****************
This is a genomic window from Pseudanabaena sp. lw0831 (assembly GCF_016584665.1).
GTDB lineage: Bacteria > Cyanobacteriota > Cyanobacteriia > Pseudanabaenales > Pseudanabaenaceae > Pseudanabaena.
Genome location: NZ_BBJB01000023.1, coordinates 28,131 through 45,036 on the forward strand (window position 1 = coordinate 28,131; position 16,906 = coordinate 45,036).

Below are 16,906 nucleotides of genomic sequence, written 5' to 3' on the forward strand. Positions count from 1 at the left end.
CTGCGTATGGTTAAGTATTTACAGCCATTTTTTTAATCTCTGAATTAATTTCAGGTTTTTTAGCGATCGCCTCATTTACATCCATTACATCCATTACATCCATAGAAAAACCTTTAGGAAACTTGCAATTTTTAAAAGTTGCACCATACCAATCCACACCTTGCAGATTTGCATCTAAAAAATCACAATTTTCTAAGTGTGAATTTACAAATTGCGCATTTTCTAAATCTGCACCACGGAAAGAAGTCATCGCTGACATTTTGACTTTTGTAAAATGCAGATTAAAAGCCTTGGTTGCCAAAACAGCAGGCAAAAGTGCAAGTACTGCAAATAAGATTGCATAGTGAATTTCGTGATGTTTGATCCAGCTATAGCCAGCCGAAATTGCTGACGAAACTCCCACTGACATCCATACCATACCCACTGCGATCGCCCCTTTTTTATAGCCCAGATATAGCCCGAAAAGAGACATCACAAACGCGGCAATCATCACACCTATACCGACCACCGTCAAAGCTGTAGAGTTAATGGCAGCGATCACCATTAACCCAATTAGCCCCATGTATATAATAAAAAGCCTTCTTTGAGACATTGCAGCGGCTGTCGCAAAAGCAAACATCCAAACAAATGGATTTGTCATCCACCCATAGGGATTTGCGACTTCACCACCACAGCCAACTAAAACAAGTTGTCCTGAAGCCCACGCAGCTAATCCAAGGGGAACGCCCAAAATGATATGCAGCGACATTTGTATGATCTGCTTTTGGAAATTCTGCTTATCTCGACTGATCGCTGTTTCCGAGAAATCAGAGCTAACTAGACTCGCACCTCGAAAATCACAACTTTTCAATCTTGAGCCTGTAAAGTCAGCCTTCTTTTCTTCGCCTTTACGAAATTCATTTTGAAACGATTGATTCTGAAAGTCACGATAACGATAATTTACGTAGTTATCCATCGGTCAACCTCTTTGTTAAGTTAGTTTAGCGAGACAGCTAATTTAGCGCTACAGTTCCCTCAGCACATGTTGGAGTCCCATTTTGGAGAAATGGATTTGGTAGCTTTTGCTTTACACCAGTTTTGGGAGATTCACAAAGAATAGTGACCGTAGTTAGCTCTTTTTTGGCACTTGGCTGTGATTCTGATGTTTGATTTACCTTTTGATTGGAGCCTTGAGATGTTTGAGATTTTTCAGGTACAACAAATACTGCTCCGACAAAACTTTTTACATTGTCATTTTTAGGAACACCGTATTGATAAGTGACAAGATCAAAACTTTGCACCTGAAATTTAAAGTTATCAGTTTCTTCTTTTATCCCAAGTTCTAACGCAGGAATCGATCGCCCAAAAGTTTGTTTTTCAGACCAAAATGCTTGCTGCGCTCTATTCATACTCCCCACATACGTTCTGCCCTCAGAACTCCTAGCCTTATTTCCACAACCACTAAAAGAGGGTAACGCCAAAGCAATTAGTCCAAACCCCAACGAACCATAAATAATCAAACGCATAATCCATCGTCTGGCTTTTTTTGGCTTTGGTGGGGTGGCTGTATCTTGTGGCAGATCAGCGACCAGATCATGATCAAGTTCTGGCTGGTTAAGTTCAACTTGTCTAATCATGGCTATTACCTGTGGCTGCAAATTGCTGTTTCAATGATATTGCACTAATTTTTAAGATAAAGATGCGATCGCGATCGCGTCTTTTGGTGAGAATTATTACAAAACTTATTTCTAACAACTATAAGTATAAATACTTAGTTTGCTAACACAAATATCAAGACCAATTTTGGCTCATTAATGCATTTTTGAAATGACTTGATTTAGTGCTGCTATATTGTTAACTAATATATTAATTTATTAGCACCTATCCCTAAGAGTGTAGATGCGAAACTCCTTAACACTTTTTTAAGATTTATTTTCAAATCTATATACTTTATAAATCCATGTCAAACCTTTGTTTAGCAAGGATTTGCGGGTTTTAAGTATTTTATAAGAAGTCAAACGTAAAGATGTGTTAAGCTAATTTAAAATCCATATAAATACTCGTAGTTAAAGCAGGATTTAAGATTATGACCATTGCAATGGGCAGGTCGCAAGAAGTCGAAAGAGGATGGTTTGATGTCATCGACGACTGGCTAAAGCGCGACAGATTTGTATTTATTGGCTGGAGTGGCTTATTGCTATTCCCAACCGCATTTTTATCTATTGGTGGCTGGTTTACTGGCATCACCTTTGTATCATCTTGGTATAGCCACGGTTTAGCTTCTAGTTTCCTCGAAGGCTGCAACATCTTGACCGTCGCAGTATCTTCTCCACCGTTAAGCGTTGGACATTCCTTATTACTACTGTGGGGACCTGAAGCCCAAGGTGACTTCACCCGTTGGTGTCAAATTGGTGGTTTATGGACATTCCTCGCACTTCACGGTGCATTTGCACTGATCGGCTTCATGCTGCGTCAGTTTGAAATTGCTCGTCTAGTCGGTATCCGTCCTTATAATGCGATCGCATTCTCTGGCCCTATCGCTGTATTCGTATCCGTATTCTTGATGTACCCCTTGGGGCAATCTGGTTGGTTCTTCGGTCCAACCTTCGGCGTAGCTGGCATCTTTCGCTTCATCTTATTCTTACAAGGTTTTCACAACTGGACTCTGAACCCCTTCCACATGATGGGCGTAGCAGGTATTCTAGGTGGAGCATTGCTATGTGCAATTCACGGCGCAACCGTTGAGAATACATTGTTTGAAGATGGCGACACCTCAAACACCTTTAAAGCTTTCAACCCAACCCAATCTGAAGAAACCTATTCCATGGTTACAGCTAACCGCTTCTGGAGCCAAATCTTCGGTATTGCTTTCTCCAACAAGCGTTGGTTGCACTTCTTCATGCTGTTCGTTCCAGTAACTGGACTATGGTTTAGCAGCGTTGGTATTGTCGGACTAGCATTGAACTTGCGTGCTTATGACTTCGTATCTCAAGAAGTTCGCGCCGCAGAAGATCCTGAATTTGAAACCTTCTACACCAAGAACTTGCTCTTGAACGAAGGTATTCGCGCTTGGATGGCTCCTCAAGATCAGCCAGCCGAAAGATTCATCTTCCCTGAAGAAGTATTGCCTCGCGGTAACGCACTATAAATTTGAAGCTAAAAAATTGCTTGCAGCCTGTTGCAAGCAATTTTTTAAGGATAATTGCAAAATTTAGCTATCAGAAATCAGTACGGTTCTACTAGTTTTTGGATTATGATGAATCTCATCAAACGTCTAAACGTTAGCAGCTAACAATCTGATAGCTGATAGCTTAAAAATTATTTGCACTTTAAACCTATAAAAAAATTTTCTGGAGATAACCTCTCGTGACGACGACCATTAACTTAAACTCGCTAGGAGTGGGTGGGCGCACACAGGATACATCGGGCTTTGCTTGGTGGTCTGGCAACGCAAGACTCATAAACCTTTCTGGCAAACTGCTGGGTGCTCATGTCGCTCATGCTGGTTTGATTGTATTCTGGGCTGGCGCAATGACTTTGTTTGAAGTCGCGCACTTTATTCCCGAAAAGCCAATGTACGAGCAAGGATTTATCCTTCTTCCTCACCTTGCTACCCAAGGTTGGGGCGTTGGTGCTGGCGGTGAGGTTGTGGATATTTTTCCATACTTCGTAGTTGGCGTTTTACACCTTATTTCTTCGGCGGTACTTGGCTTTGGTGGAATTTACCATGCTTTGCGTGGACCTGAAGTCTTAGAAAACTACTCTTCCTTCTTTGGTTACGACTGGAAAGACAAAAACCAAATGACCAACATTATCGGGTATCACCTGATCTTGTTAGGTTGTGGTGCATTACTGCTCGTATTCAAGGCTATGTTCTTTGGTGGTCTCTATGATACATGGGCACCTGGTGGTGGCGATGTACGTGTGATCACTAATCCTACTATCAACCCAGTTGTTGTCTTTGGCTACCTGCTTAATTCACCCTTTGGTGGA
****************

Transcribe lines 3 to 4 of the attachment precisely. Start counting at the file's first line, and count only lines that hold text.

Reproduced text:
Genome location: NZ_BBJB01000023.1, coordinates 28,131 through 45,036 on the forward strand (window position 1 = coordinate 28,131; position 16,906 = coordinate 45,036).

Below are 16,906 nucleotides of genomic sequence, written 5' to 3' on the forward strand. Positions count from 1 at the left end.